A new study shows that sleep is an important cleaning process that removes toxic products from the brain. The results of the study were published in the journal Science.
We spend almost a third of our lives sleeping. But the reason why we sleep remains a mystery. Scientists have never agreed conclusively on a certain explanation. But recent studies show that sleep might be a way for the brain to clean itself.
An inevitable phenomenon of biological activity is the generation of waste products. It happens everywhere in our body. That’s why we have the lymphatic system, a network of organs and vessels which filters and removes the waste throughout our body, but not the brain. The brain has its own cleaning system, the cerebrospinal fluid (CSF). CSF is found in the space between cells and tissues (interstitial space) of the brain and its flow is controlled by pulse waves originating from the brain arteries. CSF protects the brain from knocks but also provides nutrients and filters waste products which harm the nerve cells and they cannot communicate properly.
Scientists knew that the amount of β-Amyloid, a waste product, in the brain is much less during the sleeping state. Maiken Nedergaard, a medical doctor and sleep researcher who led the study, and her team collaborators hypothesized that this fluctuations might have something to do with the wakefulness.
So, they designed an experiment to measure the flow of CSF into the cortex of the sleeping, anesthetized and awake mice. They first connected the brains of each mouse to specialized devices which track CSF flow. Then, when the mouse was asleep, they saw big amount of CSF circulating around arteries and in between brain regions. They later fondled the tail to wake up the mouse and they saw the CSF disappearing from the aformentioned brain regions. The reverse was seen when they started with an awake mouse which was later anesthetized by an injection. The increase in CSF amounts in the interstitial space of the brain was 95% in the sleeping or anesthetized mice when compared to the awake mice.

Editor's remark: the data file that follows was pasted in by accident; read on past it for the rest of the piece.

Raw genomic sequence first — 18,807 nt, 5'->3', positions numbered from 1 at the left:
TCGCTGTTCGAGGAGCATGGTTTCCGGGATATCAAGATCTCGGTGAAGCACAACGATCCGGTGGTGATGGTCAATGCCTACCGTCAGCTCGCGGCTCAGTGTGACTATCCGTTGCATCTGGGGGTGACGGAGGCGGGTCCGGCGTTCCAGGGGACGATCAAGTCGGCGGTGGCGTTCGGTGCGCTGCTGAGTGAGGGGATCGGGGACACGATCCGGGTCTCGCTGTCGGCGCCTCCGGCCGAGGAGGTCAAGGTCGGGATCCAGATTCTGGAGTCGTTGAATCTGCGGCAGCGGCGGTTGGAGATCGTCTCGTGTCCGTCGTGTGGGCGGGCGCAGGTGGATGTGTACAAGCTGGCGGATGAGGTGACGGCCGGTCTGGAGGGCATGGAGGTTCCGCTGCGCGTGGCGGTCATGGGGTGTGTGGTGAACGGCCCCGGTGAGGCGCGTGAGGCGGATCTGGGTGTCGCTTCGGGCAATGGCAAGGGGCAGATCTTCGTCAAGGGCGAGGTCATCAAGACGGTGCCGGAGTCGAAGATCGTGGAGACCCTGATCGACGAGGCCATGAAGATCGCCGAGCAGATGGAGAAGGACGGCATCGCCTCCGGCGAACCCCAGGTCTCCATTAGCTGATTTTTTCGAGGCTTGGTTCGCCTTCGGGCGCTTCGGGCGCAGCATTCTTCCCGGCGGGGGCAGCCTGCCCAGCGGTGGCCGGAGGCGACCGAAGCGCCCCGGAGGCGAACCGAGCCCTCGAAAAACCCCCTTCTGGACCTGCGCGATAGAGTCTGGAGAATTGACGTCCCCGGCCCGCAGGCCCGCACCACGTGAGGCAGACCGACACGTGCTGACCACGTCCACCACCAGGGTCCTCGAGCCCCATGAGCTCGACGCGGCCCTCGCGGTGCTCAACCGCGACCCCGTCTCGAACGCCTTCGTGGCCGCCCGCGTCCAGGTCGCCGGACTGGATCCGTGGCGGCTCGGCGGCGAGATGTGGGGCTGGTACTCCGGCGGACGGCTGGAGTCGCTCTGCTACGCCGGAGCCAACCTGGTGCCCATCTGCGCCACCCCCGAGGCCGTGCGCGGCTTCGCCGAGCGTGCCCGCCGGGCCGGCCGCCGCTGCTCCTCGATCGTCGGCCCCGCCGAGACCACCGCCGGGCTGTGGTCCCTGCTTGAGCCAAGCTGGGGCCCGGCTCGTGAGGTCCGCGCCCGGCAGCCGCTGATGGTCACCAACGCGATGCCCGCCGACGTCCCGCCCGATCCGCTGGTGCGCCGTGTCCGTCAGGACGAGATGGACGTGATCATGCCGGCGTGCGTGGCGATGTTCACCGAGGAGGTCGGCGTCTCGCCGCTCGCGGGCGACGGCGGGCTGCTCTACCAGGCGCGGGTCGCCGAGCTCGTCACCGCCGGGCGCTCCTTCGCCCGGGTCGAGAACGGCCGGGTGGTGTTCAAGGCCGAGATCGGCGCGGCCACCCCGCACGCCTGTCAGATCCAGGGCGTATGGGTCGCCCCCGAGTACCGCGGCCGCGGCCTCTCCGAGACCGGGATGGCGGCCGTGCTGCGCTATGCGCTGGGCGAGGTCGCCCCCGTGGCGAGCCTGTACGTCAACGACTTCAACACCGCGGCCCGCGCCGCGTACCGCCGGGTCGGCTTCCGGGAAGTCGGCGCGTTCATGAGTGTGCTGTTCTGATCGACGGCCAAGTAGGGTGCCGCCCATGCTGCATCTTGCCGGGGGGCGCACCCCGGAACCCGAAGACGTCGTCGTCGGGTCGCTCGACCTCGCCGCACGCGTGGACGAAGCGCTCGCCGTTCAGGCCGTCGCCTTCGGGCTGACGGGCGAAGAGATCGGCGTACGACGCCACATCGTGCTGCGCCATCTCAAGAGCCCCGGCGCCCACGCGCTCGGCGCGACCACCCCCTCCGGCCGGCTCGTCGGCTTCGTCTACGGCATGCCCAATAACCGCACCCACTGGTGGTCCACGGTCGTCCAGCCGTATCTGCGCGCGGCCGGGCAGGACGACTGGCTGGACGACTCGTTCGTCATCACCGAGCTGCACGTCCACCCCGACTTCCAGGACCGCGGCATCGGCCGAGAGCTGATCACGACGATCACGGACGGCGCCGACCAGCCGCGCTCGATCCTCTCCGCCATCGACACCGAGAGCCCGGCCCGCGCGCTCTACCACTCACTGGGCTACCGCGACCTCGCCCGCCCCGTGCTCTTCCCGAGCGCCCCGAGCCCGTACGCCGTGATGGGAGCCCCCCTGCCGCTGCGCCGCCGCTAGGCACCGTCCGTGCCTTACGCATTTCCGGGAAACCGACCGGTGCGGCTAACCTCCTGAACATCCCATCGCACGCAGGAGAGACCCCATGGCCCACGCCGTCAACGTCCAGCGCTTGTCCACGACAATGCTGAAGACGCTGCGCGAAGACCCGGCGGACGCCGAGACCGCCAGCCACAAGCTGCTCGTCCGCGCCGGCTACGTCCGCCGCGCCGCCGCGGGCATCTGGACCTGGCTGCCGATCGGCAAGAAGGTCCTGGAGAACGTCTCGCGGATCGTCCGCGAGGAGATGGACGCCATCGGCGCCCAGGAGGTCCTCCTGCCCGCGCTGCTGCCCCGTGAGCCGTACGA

By measuring the size of the interstitial space, they found that it is contracted, and therefore smaller in conscious mice inhibiting the influx of fluids. But how is the size of the interstitial space controlled? The scientists know that when we regain consciousness after sleep, certain neurotransmitters (molecules that modulate neurons) allow the brain to recover and regain fast rhythms; this is called the ascending arousal system. When they blocked these molecules in the awake mice, they saw that the interstitial space is getting larger and the CSF is flowing back in the brain, similar to the flow of sleeping mice.
This flow of CSF in the brain had a beneficial result. Several waste products, such as β-Amyloid and others, were removed from the brain of sleeping (or anesthetized) mice.
So, what it seems to be happening is that sleep switches on a state in the brain during which a cleaning process takes place. All waste products produced in the brain during the awake state are washed away by the increased flow of fluids that are allowed in the interstitial space only during sleep.
Lack of sleep, which is associated with neuropathologies such as insomnia, narcolepsy, Alzheimer’s and Parkinson’s diseases, affects more than 40 million individuals in the U.S. Sleep deprivation can reduce learning ability and cognitive functions and might even cause death if prolonged. In addition, the study “could open a lot of debate for shift workers, who work during the nighttime,” says Nedergaard. “You probably develop damage if you don’t get your sleep.”